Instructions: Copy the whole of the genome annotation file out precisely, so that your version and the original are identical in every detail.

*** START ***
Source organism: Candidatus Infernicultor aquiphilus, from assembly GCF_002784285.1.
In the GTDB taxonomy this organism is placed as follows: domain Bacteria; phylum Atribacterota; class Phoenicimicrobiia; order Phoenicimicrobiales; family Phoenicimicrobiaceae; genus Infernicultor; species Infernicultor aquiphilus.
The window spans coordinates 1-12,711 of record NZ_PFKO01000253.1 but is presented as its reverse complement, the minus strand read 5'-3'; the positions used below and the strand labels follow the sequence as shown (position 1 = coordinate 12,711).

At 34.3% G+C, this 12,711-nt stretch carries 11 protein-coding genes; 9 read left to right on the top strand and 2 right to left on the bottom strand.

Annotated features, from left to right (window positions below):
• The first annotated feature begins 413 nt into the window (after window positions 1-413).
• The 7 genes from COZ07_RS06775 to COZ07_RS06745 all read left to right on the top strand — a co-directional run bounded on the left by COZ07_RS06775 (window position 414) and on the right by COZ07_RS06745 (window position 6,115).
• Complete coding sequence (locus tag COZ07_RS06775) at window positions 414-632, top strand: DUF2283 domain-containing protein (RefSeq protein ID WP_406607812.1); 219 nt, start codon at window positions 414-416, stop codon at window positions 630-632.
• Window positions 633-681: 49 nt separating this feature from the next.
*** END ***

Source organism: Candidatus Infernicultor aquiphilus, from assembly GCF_002784285.1.
In the GTDB taxonomy this organism is placed as follows: domain Bacteria; phylum Atribacterota; class Phoenicimicrobiia; order Phoenicimicrobiales; family Phoenicimicrobiaceae; genus Infernicultor; species Infernicultor aquiphilus.
The window spans coordinates 1-12,711 of record NZ_PFKO01000253.1 but is presented as its reverse complement, the minus strand read 5'-3'; the positions used below and the strand labels follow the sequence as shown (position 1 = coordinate 12,711).

At 34.3% G+C, this 12,711-nt stretch carries 11 protein-coding genes; 9 read left to right on the top strand and 2 right to left on the bottom strand.

Annotated features, from left to right (window positions below):
• The first annotated feature begins 413 nt into the window (after window positions 1-413).
• The 7 genes from COZ07_RS06775 to COZ07_RS06745 all read left to right on the top strand — a co-directional run bounded on the left by COZ07_RS06775 (window position 414) and on the right by COZ07_RS06745 (window position 6,115).
• Complete coding sequence (locus tag COZ07_RS06775) at window positions 414-632, top strand: DUF2283 domain-containing protein (RefSeq protein ID WP_406607812.1); 219 nt, start codon at window positions 414-416, stop codon at window positions 630-632.
• Window positions 633-681: 49 nt separating this feature from the next.